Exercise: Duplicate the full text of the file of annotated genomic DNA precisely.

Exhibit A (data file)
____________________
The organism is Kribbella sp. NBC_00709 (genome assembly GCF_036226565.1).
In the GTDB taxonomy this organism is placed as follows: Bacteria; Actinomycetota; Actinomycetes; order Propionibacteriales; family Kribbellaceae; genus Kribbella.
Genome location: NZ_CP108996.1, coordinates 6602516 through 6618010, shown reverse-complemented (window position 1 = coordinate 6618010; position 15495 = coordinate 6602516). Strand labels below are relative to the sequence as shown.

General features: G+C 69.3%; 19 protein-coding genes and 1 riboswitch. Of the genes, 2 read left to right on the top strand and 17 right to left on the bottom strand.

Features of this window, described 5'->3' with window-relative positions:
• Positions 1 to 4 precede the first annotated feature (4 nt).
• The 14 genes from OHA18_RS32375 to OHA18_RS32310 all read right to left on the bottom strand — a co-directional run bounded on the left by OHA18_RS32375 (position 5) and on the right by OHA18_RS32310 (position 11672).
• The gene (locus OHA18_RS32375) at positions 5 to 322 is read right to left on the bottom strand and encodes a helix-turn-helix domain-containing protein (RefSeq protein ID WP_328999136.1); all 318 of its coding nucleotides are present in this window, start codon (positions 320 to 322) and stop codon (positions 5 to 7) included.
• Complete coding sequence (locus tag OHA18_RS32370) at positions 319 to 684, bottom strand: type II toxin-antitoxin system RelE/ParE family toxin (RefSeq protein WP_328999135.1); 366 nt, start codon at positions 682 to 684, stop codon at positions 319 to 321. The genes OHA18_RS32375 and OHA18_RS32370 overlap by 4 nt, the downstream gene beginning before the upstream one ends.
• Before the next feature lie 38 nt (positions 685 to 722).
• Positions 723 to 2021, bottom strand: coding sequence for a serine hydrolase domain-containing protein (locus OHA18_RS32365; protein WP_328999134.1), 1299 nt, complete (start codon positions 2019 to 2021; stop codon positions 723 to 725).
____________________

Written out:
The organism is Kribbella sp. NBC_00709 (genome assembly GCF_036226565.1).
In the GTDB taxonomy this organism is placed as follows: Bacteria; Actinomycetota; Actinomycetes; order Propionibacteriales; family Kribbellaceae; genus Kribbella.
Genome location: NZ_CP108996.1, coordinates 6602516 through 6618010, shown reverse-complemented (window position 1 = coordinate 6618010; position 15495 = coordinate 6602516). Strand labels below are relative to the sequence as shown.

General features: G+C 69.3%; 19 protein-coding genes and 1 riboswitch. Of the genes, 2 read left to right on the top strand and 17 right to left on the bottom strand.

Features of this window, described 5'->3' with window-relative positions:
• Positions 1 to 4 precede the first annotated feature (4 nt).
• The 14 genes from OHA18_RS32375 to OHA18_RS32310 all read right to left on the bottom strand — a co-directional run bounded on the left by OHA18_RS32375 (position 5) and on the right by OHA18_RS32310 (position 11672).
• The gene (locus OHA18_RS32375) at positions 5 to 322 is read right to left on the bottom strand and encodes a helix-turn-helix domain-containing protein (RefSeq protein ID WP_328999136.1); all 318 of its coding nucleotides are present in this window, start codon (positions 320 to 322) and stop codon (positions 5 to 7) included.
• Complete coding sequence (locus tag OHA18_RS32370) at positions 319 to 684, bottom strand: type II toxin-antitoxin system RelE/ParE family toxin (RefSeq protein WP_328999135.1); 366 nt, start codon at positions 682 to 684, stop codon at positions 319 to 321. The genes OHA18_RS32375 and OHA18_RS32370 overlap by 4 nt, the downstream gene beginning before the upstream one ends.
• Before the next feature lie 38 nt (positions 685 to 722).
• Positions 723 to 2021, bottom strand: coding sequence for a serine hydrolase domain-containing protein (locus OHA18_RS32365; protein WP_328999134.1), 1299 nt, complete (start codon positions 2019 to 2021; stop codon positions 723 to 725).